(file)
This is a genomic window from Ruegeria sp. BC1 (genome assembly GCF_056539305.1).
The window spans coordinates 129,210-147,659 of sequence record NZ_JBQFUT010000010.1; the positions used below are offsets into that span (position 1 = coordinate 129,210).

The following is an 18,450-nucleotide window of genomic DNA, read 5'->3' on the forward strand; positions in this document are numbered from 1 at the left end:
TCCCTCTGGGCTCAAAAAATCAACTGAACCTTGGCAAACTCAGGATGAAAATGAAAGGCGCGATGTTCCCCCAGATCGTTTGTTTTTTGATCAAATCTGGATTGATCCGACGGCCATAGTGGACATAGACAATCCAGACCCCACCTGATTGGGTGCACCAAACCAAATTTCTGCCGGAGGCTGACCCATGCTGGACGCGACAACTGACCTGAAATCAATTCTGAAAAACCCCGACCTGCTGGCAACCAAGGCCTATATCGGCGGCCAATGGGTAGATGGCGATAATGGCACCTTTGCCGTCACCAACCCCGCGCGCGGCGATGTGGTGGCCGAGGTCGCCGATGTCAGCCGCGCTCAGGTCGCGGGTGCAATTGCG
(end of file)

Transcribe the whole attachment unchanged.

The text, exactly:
This is a genomic window from Ruegeria sp. BC1 (genome assembly GCF_056539305.1).
The window spans coordinates 129,210-147,659 of sequence record NZ_JBQFUT010000010.1; the positions used below are offsets into that span (position 1 = coordinate 129,210).

The following is an 18,450-nucleotide window of genomic DNA, read 5'->3' on the forward strand; positions in this document are numbered from 1 at the left end:
TCCCTCTGGGCTCAAAAAATCAACTGAACCTTGGCAAACTCAGGATGAAAATGAAAGGCGCGATGTTCCCCCAGATCGTTTGTTTTTTGATCAAATCTGGATTGATCCGACGGCCATAGTGGACATAGACAATCCAGACCCCACCTGATTGGGTGCACCAAACCAAATTTCTGCCGGAGGCTGACCCATGCTGGACGCGACAACTGACCTGAAATCAATTCTGAAAAACCCCGACCTGCTGGCAACCAAGGCCTATATCGGCGGCCAATGGGTAGATGGCGATAATGGCACCTTTGCCGTCACCAACCCCGCGCGCGGCGATGTGGTGGCCGAGGTCGCCGATGTCAGCCGCGCTCAGGTCGCGGGTGCAATTGCG